Dissertation/Thesis Abstract

Fine Arts Coursework and Student Achievement Among African-American Students in a Midwest Setting
by Erwin, Douglas, Ed.D., Lindenwood University, 2016, 140; 10244375
Abstract (Summary)

The researcher designed this study to investigate a possible correlation between the number of years of fine arts coursework and achievement on the American College Test (ACT). The district studied was predominantly African American; therefore, similar schools may use the results to plan strategies to reduce the achievement gap. Results included a mild positive correlation between student ACT achievement and coursework in visual arts, and a moderate correlation between ACT achievement and performing arts. The more fine arts coursework a student received, the higher his or her ACT score. The researcher conducted a z-test for difference in means to compare the ACT scores of students with two or more years of fine arts to the district population’s average ACT score. The researcher found significant statistical difference in ACT scores. Finally, the researcher conducted a z-test for difference in means to see if number of years of fine arts coursework correlated to student achievement on each of the ACT sub tests: English, Math, Reading, and Science. The researcher found students with two or more years of arts coursework scored higher on each sub test than students who only took one required year of fine arts. The researcher noted this study could be important to curricular programming and increased student achievement in the future.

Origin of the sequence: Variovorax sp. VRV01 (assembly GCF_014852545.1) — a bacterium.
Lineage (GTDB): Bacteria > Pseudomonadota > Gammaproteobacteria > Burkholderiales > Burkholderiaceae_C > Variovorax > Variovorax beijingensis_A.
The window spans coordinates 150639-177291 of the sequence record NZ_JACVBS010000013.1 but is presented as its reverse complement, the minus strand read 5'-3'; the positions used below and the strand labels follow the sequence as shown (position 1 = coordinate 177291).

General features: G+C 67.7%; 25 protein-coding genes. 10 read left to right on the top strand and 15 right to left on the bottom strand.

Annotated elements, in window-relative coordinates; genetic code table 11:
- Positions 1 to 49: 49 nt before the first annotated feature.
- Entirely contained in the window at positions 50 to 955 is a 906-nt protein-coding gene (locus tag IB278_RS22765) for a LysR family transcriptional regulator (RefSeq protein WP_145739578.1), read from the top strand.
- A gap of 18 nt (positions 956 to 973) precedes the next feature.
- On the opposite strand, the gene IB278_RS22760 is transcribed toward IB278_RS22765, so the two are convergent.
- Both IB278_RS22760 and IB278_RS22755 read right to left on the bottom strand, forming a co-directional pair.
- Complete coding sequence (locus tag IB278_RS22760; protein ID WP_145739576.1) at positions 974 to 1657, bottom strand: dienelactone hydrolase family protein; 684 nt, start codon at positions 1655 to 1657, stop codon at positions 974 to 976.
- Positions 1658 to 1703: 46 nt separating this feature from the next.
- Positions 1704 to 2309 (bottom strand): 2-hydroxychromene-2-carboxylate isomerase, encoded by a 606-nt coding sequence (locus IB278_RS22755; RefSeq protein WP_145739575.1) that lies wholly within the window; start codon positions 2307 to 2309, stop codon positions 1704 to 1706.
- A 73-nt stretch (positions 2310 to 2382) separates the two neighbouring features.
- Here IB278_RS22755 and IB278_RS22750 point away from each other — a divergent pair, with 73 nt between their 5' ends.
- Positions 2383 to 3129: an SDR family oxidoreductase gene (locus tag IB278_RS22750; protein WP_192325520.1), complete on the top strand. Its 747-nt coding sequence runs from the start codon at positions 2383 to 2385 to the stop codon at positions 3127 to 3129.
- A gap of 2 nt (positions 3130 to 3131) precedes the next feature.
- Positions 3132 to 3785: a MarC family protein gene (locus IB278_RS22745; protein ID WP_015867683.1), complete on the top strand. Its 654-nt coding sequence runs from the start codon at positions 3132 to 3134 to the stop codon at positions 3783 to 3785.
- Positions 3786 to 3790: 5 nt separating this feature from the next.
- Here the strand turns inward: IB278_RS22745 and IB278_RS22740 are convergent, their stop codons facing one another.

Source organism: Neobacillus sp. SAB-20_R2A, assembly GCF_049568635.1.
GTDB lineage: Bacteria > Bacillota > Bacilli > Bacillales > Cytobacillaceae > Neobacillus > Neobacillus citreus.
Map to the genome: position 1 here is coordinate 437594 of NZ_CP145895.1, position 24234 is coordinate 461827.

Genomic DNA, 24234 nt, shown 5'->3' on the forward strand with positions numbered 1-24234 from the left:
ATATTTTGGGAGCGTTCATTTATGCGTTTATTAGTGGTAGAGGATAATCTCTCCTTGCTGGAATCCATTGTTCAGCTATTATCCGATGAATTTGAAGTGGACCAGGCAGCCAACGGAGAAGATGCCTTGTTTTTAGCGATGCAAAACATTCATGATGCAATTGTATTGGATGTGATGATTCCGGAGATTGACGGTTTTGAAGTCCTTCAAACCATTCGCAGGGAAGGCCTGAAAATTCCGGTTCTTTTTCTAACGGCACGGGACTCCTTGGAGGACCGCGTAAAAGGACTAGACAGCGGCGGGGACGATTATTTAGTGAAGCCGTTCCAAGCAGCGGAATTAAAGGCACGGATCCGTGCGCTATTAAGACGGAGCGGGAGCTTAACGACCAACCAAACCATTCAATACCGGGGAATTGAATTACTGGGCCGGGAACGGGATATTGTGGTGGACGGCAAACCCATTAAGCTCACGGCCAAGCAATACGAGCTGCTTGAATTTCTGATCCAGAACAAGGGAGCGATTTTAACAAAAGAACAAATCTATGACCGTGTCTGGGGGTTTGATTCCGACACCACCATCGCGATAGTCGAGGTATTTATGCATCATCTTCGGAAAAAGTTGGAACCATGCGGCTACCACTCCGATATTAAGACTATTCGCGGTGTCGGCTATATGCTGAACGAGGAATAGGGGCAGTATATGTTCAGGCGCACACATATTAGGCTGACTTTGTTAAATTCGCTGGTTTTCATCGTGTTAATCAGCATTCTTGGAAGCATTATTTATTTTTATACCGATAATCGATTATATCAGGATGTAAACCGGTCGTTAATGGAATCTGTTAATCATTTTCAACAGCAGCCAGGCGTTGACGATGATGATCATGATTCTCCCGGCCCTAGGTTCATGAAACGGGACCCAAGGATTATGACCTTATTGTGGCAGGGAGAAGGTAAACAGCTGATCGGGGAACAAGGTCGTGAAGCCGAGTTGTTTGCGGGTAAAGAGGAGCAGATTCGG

Indexing (document details)
Advisor: Leavitt, Lynda
Commitee: Isenberg, Susan, Wisdom, Sherrie
School: Lindenwood University
Department: Education
School Location: United States -- Missouri
Source: DAI-A 78/04(E), Dissertation Abstracts International
Source Type: DISSERTATION
Subjects: Art education, Educational tests & measurements
Keywords: Achievement gap, African-American students, Student achievement, Visual arts
Publication Number: 10244375
ISBN: 9781369376029
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